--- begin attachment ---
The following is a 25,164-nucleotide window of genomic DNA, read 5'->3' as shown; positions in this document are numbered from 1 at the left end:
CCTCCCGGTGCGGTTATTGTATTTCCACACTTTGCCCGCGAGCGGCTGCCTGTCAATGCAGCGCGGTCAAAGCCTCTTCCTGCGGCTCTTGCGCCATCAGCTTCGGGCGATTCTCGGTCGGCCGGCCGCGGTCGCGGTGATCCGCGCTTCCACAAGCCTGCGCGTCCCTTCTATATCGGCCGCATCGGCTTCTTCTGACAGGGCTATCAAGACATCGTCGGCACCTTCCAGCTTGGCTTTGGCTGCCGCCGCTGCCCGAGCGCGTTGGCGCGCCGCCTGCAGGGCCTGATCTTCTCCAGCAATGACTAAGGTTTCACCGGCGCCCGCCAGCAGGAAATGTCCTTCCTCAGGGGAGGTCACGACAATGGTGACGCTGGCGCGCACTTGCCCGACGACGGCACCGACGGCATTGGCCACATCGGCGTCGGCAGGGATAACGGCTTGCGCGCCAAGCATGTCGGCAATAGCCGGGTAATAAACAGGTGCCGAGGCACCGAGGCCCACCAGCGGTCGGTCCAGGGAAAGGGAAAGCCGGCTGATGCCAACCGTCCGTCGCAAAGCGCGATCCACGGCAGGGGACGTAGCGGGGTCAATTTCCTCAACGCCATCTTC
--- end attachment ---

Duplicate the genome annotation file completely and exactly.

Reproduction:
The following is a 25,164-nucleotide window of genomic DNA, read 5'->3' as shown; positions in this document are numbered from 1 at the left end:
CCTCCCGGTGCGGTTATTGTATTTCCACACTTTGCCCGCGAGCGGCTGCCTGTCAATGCAGCGCGGTCAAAGCCTCTTCCTGCGGCTCTTGCGCCATCAGCTTCGGGCGATTCTCGGTCGGCCGGCCGCGGTCGCGGTGATCCGCGCTTCCACAAGCCTGCGCGTCCCTTCTATATCGGCCGCATCGGCTTCTTCTGACAGGGCTATCAAGACATCGTCGGCACCTTCCAGCTTGGCTTTGGCTGCCGCCGCTGCCCGAGCGCGTTGGCGCGCCGCCTGCAGGGCCTGATCTTCTCCAGCAATGACTAAGGTTTCACCGGCGCCCGCCAGCAGGAAATGTCCTTCCTCAGGGGAGGTCACGACAATGGTGACGCTGGCGCGCACTTGCCCGACGACGGCACCGACGGCATTGGCCACATCGGCGTCGGCAGGGATAACGGCTTGCGCGCCAAGCATGTCGGCAATAGCCGGGTAATAAACAGGTGCCGAGGCACCGAGGCCCACCAGCGGTCGGTCCAGGGAAAGGGAAAGCCGGCTGATGCCAACCGTCCGTCGCAAAGCGCGATCCACGGCAGGGGACGTAGCGGGGTCAATTTCCTCAACGCCATCTTC